Last Updated 06 Jan 2022

Is Seeing Believing?

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‘Theory of Knowledge’ Name: Nkole C Date: 19th October, 2012. Instructor: Maurice H ‘Seeing is believing. ’ Belief is the mental reliance or acceptance of a condition. It causes people to validate and actualise what they have or get as information and consequently apply that to other situations in order to create new patterns- what is called Knowledge. ‘Seeing’ refers to the sensation of obtaining information through sight, or our senses.

People can claim to obtain their knowledge in many different ways which include senses, intuition or intellectual reasoning, past experiences, priori knowledge used to develop a new organisation of patterns and perception of what is to come which usually results from relating with past experiences and cultural beliefs. Humans refer to sight, hearing, smell, temperature or pressure and taste as the senses used to obtain knowledge. Intuition refers to the relating of a condition and giving an intellectually valid reason to come up with truth.

For example, we believe that three and four are greater than two, and so we can propose that there are numbers which are greater than two. This, in a sense, depends on the fact that we made true the fact that three and four are actually greater than two, which is a prior assumption. These different areas of knowledge all have their problems. However, true knowledge and the ways of obtaining it is something that has caused controversy among many scholars. On one hand is the idea of Empiricism while on the other hand is the idea of Rationalism.

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Empiricists are people who believe that whatever we know, and hence believe in, is gotten through sensory experience. They assert that the mind was as pure as white- defined as tabula rasa by them- and whatever that we know now as knowledge was installed or written on the mind by the senses’ experiences and absorbed into the brains. The information gotten in this way helps the human brain to relate this to other sensations and be able to make patterns to define new situations.

Empiricists argue saying that there is no innate knowledge which the mind had validated before sense experience, though there is priori knowledge which is actually true. To the empiricist, ‘seeing’ or sense sensation is the only way people obtain knowledge and therefore is-believing. Depending entirely on senses for true knowledge, however, has its own problems and can easily lead to someone obtaining the wrong information.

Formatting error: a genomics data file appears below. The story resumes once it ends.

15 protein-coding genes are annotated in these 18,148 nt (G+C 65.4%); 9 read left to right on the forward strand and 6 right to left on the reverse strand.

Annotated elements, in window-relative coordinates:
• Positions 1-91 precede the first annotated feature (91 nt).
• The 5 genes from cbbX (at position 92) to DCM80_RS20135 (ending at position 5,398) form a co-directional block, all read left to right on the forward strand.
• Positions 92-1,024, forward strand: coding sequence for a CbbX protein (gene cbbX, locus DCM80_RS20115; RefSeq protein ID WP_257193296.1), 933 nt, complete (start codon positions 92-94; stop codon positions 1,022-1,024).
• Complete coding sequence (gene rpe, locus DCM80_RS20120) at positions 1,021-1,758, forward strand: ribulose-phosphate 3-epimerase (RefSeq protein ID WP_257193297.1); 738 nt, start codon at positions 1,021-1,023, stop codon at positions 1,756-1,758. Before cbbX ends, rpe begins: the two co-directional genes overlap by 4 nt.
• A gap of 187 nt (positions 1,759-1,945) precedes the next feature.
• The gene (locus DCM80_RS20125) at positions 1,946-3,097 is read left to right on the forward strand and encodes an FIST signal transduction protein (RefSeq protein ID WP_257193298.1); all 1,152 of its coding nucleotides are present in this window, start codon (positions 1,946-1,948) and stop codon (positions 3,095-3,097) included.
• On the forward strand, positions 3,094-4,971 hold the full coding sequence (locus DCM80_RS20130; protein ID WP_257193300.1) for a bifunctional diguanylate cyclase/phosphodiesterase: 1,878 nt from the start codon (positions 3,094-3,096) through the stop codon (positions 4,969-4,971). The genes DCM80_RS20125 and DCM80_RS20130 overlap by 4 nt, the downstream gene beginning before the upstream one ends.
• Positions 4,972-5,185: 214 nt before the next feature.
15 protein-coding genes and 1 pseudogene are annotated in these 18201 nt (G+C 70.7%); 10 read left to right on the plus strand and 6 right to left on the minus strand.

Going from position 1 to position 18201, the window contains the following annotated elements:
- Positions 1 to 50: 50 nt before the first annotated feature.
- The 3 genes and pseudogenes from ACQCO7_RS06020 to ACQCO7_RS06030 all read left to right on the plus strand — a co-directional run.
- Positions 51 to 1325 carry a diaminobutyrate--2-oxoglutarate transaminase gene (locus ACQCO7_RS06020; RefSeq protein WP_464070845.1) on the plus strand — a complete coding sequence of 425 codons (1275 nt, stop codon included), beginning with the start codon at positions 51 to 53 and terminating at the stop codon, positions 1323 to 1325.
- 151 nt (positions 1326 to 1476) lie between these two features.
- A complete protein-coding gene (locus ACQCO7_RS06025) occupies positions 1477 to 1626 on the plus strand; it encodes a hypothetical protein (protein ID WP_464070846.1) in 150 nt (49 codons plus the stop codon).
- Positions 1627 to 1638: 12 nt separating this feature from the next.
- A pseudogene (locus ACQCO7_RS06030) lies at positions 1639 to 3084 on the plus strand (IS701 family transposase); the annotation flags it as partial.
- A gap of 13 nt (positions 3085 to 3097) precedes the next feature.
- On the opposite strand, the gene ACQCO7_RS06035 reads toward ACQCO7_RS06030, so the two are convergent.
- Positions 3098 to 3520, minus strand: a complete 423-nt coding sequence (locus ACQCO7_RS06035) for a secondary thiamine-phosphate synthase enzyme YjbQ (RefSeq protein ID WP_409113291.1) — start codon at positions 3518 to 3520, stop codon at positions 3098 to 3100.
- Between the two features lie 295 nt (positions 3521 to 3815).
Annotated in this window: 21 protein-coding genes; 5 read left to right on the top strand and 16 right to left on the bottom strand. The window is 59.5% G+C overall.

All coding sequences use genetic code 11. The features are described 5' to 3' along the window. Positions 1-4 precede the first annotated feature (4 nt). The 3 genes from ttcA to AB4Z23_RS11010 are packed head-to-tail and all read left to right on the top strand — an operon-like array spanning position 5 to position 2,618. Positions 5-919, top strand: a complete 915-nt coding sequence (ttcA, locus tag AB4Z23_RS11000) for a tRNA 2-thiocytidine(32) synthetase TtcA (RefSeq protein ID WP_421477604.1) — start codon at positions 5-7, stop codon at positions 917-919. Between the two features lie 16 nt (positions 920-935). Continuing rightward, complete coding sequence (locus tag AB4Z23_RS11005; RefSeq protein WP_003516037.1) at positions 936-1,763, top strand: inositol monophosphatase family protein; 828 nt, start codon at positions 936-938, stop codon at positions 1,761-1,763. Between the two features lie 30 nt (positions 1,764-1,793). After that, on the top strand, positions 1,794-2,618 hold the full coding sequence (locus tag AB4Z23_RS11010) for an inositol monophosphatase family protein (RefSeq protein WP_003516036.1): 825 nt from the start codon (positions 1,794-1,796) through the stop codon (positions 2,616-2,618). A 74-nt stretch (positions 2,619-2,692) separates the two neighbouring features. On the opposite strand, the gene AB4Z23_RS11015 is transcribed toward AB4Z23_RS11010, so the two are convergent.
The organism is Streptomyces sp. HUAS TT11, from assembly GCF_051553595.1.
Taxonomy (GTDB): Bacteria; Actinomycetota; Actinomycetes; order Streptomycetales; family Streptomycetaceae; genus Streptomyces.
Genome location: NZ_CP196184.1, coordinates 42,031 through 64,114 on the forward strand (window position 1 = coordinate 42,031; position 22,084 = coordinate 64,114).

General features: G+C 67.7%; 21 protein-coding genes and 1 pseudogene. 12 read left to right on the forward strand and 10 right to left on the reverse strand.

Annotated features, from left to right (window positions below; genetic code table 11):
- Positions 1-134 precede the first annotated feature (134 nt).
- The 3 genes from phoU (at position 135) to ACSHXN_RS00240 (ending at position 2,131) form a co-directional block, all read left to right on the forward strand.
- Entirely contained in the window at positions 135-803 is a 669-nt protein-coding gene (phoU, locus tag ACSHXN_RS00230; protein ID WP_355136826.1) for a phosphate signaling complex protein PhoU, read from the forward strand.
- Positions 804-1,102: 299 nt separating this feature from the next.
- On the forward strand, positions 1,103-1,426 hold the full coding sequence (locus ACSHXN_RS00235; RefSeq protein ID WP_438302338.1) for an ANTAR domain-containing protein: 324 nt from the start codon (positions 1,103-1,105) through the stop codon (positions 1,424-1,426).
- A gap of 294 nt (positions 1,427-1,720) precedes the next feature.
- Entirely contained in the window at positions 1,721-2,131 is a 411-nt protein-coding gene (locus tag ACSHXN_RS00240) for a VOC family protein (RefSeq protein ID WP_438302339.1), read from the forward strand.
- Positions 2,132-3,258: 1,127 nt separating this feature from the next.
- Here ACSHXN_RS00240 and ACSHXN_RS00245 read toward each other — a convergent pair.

A defect on the sense organs like those due to agnosia and aphasia can lead to someone obtaining the wrong information since it is possible to speak in a way while the body language shows another thing. Senses also rely upon the environment to be able to function. A person who has never been exposed to the light will never know colours if they are exposed to them at a later stage in their lives. In their normal functioning, senses also have limitations in the way they obtain information. The human eye, for example, can only resolve up to 0. mm which means that points or lines that are less than 0. 1mm apart will be seen as a continuous line, which is false. The senses, no matter how true the information they get is, also depend entirely on the brain’s ability to evaluate the electrical impulses it gets from sense sensations which could be responses to chemical reactions in the taste buds and hair cells of the nose, frequency of light waves and difference in pressure of air in the eyes and ears respectively, or pressure and temperature in the skin.

It is clear that if the brain itself has a defect, the probability of which we cannot be certain, every bit of the knowledge that one would get would be untrue. Even when it is true, and so to argue the rationalists, the brain sorts out the small bits of information it gets according to the relationship with some prior knowledge, innate knowledge they call it. -------------------------------------------- [ 1 ]. http://www. thefreedictionary. com/belief [ 2 ]. http://plato. tanford. edu/entries/berkeley/ [ 3 ]. Definition gotten from hand-out given in class [ 4 ]. A condition that causes people not to get the tone of voice in speech and have to rely entirely on their ability to read body language to get in information. From class hand-out [ 5 ]. A condition that causes people not to make out complex pictures to be able to read body language. From class hand-out [ 6 ]. The allegory of the curve from hand-out in class [ 7 ]. From Biology text book

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